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Throughout the “foreign official” challenges, the DOJ advanced the argument that a decision contrary its position (i.e. that employees of SOEs are not “foreign officials”) would result in the U.S. being out of compliance with its OECD Convention obligations.

This has been a red-herring argument all along.  Another another U.S. law, the Travel Act, which the DOJ has often used in connection with FCPA enforcement actions, can capture payments outside the context of “foreign officials” and is capable of capturing payments to SOE officials as contemplated by the OECD Convention.

Moreover, the DOJ’s position ignores the fact that courts in other OECD Convention countries have concluded that employees of alleged SOEs are not “foreign officials.”  (See here for a previous guest post regarding the issue in Korea).

Nevertheless, the 11th Circuit accepted the DOJ’s red herring argument and incorrectly concluded that it was “constrained to interpret ‘instrumentality’ under the FCPA so as to reach the types of officials the United States agreed to stop domestic interests from bribing when it ratified the OECD Convention.”  Elsewhere, the court stated that to interpret instrumentality to exclude SOEs “would put the United States out of compliance with its international obligations.”

Neither statement is true.

The U.K. Enters The Facade Era

In my 2010 article “The Facade of FCPA Enforcement,” I warned that this was going to happen.

Under the heading “why the facade of FCPA enforcement matters,” I noted, among other things, the “increasing frequency by which other nations are modeling enforcement of their own bribery laws on U.S. enforcement methods and theories” and stated that “these methods and theories, unless addressed and corrected here in this country, will continue to be replicated elsewhere, perhaps leading to a global facade of enforcement.”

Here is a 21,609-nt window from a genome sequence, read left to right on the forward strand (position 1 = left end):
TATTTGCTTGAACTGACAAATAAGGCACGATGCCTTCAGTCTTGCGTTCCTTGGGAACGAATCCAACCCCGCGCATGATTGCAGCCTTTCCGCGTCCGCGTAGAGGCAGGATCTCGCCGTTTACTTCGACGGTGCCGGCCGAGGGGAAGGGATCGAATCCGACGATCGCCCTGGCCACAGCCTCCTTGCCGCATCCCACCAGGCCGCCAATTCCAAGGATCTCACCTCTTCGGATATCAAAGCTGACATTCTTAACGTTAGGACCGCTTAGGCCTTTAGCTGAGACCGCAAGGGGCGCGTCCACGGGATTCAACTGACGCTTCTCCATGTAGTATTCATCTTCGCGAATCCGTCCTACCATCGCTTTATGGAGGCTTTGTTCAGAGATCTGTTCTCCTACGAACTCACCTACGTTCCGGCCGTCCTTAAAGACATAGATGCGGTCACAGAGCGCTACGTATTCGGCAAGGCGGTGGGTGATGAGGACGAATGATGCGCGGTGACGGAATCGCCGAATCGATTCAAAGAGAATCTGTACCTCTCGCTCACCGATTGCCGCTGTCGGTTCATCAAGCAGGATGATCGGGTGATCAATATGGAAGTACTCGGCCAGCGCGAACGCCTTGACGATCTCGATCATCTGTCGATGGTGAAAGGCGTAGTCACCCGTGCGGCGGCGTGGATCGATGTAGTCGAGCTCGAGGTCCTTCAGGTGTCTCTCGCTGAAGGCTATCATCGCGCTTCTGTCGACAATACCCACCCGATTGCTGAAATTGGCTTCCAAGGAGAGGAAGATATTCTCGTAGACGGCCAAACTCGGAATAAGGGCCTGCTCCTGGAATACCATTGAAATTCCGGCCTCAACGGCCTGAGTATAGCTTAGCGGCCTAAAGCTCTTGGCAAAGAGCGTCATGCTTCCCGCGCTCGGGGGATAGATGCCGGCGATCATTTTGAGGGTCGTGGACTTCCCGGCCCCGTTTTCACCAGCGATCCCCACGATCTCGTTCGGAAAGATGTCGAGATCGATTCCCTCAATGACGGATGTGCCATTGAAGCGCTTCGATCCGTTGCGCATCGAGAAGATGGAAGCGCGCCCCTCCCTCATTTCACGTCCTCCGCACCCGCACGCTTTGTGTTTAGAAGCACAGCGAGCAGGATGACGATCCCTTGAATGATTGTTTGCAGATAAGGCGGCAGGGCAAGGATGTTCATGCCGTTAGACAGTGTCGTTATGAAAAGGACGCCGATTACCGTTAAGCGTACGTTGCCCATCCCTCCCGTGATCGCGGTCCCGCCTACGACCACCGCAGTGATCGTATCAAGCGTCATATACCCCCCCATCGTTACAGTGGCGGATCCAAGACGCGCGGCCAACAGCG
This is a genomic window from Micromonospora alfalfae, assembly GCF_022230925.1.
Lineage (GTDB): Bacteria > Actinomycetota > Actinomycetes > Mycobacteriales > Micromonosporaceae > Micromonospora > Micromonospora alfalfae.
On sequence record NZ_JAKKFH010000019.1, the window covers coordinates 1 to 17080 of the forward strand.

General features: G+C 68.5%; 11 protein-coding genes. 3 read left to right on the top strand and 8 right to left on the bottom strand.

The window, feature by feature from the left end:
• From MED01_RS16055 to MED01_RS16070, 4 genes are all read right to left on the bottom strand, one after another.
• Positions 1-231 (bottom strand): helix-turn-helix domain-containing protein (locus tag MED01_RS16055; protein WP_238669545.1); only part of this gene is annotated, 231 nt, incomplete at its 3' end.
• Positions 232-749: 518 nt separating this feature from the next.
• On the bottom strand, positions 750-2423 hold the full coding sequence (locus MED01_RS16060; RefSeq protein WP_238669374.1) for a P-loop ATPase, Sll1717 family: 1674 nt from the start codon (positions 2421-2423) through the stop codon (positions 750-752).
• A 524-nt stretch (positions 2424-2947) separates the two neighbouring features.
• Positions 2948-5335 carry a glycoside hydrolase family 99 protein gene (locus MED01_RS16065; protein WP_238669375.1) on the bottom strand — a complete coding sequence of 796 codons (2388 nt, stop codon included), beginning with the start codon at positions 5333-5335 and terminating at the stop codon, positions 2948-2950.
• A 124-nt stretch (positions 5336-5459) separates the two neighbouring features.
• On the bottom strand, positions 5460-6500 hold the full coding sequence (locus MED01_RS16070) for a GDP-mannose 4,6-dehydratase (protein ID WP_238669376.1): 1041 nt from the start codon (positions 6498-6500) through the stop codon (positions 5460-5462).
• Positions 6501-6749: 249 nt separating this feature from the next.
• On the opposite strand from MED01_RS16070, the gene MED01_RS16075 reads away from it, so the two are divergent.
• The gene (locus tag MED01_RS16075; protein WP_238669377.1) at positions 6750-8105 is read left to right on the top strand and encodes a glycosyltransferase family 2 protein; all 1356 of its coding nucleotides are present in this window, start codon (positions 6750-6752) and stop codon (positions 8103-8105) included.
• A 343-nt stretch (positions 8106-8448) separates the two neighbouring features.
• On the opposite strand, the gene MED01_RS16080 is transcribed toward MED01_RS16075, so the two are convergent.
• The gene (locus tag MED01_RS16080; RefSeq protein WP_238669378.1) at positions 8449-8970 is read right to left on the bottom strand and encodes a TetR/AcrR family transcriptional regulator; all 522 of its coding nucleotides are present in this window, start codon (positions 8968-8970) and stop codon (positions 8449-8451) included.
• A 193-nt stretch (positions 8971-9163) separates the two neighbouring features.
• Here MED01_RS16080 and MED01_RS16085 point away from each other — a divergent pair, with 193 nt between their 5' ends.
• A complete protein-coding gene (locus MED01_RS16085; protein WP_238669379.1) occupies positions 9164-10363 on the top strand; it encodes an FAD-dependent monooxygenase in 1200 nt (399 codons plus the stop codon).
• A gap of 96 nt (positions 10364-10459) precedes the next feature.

Today, the U.K. formally enters the facade era as deferred prosecution agreements become available to U.K. prosecutors.  (See here and here for relevant documents recently released by the Serious Fraud Office (SFO) and Crown Prosecution Service (CPS)).

To anyone who values the rule of law, reading these documents is truly distressing and I imagine Sir William Blackstone (the famed English jurist best known for his Commentaries on the Laws of England) has flipped in his grave.

Why did the U.K. adopt DPAs?

In short, the SFO and CPS tell us that doing things the old-fashioned way (i.e. proving a criminal violation in an adversarial system) is too difficult and takes too long.  The SFO Director’s language on this issue is blunt as he states that “one of the principal purposes of DPAs is to bring resolution to cases of corporate criminality more quickly.”

The U.K.’s justification for DPAs is really quite sad as ease and efficiency are not concepts normally associated with the rule of law and justice.  Yet, when politicians and civil society groups are clamoring for more prosecutions this is the end result.